Your digital footprint can be more revealing than you think

We all spend vast amounts of time divulging data online whether we realise it or not. From the status updates we post, the videos we share, the forums we browse, the websites we visit, the type of device we have, to even the amount of time we spend online reveals some piece of information about us digitally. Much of it might seem mundane, but if you start to piece together the seemingly insignificant pieces, pretty soon you have a very complete picture of who you are, what you like, what you do, and much more.

Social networks are goldmines of information

We’re all guilty of over-sharing somewhere on the web, and usually it’s on Twitter or Facebook. On average there’s 6,000 tweets per second posted to Twitter — and while that’s a lot of tweets, it’s also potentially a lot of information about you. People post all sorts of things to social networks that they really shouldn’t and having done a lot of digital footprint analysis over the years (some for TV), most people are shocked to learn just how much I could extract from a picture of them and a name. There was one person that springs to mind immediately that only realised the potential repercussions of what I had done, and what I could’ve done, after we’d finished filming and I’d stuck around to chat with our targets.

It’s all about joining the dots. With that person in particular, I’d only been given their picture and a name and they had a bit of a head start as they were warned someone would be researching them. From there I did a Google reverse image search to find any other places online they’d used that photo, a few Facebook/Twitter searches, grabbed any location information I could find and started Googling “target name, city”, and expanded from that. Within a few hours I had this person’s life in a 20 page document and could easily have convinced any of their friends that I knew them somehow in order to gain their trust to find out more.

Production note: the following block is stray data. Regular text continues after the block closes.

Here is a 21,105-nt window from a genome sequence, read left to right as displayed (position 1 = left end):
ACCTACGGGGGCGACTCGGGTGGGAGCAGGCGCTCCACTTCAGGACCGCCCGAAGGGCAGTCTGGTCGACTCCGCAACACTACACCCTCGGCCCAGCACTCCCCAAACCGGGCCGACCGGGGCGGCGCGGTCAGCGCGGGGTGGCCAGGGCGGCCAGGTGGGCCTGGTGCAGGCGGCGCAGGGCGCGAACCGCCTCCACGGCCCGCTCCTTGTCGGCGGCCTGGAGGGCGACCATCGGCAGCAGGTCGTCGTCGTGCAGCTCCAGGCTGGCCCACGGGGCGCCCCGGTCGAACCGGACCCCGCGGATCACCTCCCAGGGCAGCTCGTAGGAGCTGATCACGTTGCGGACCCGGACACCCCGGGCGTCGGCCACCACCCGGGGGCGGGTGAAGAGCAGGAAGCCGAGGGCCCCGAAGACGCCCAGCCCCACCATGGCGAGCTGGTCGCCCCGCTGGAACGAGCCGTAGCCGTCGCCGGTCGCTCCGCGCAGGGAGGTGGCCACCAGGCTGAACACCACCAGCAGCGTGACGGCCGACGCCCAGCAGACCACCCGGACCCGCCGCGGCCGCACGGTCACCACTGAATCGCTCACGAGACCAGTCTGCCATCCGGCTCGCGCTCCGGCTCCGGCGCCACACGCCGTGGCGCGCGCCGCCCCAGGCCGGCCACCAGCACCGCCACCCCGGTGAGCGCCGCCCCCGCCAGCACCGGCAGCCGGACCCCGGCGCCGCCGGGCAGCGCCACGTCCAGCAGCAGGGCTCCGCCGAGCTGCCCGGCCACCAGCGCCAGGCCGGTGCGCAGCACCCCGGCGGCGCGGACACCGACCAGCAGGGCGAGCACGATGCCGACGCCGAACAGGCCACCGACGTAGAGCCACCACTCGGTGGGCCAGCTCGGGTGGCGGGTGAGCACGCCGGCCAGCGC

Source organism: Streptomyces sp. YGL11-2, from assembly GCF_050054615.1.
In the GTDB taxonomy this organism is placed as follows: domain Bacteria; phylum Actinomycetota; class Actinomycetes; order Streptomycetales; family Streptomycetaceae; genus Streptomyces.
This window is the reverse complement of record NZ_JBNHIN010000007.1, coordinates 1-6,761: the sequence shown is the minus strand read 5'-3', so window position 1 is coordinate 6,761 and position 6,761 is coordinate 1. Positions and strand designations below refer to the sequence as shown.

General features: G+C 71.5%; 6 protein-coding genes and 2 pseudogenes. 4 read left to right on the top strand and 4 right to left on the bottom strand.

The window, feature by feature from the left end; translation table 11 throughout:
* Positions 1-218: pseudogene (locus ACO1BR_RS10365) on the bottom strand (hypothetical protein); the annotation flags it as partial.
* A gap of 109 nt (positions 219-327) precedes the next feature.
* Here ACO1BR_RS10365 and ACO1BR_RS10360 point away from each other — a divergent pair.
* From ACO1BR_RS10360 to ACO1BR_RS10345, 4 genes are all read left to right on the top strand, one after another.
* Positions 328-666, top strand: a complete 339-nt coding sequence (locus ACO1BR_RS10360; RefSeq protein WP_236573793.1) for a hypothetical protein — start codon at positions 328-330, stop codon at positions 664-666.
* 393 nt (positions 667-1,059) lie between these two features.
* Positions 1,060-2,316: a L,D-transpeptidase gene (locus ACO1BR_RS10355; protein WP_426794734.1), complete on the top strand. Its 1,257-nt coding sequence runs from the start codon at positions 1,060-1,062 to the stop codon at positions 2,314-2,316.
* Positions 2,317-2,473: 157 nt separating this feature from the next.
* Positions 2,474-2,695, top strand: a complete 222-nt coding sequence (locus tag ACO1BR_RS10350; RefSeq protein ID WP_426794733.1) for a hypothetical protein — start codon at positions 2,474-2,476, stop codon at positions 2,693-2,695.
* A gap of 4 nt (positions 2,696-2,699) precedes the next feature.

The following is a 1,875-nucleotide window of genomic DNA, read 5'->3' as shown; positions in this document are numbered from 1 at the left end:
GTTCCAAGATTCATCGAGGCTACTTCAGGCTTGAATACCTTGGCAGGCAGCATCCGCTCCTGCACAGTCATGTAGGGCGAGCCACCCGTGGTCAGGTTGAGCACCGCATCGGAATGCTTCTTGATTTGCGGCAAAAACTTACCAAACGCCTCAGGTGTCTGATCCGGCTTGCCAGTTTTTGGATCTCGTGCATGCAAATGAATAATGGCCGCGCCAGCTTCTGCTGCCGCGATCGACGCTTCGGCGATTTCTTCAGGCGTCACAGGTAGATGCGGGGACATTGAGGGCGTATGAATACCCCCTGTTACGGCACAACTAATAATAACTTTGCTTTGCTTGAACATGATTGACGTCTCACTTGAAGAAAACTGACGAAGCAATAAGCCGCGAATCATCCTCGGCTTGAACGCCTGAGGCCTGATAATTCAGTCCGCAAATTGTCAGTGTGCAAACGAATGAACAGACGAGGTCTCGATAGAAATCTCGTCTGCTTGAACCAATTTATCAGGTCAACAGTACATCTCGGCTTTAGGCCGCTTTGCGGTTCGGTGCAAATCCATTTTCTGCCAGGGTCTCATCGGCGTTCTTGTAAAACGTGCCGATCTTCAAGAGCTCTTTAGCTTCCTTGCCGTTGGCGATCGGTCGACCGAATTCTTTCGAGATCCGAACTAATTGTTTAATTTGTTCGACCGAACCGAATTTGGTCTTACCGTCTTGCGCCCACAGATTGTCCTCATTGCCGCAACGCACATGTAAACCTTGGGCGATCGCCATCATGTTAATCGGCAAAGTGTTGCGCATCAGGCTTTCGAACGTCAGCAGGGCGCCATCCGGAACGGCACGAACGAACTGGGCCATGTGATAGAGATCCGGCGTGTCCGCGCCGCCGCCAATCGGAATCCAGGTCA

This particular person had bought domain names in the past, so I decided to do a lookup on them. They were expired (they hadn’t renewed them), so I not only decided to buy them, but also requested previous owner information (sort of like the DVLA lookup) and had both their old domains but also their physical address. With the domains I created email addresses I knew they’d used to register twitter accounts, sent a password reset request (which came straight to me), changed the password, and took over the social profiles. From there, it just got a whole lot worse…

Location, location, location

Most social networks have the ability to geo-locate your status updates. Many people don’t turn this off and it’s something that reveals way more information than you realise. Sticking to the same person as mentioned above, I also ran a geo-location tool against their Twitter account(s) and retrieved a trove of information. To protect their privacy, ironic as that sounds, I’ll give some general (rather than specific to that person) examples of some great things people share:

  • Tweets that said something related to “work” which are in the same location (and time) would give me an indication of when and where they work.
  • “I’m at my friends/Mum’s/Granny’s house” would give me both their friends location and the indication that the target was out of the house.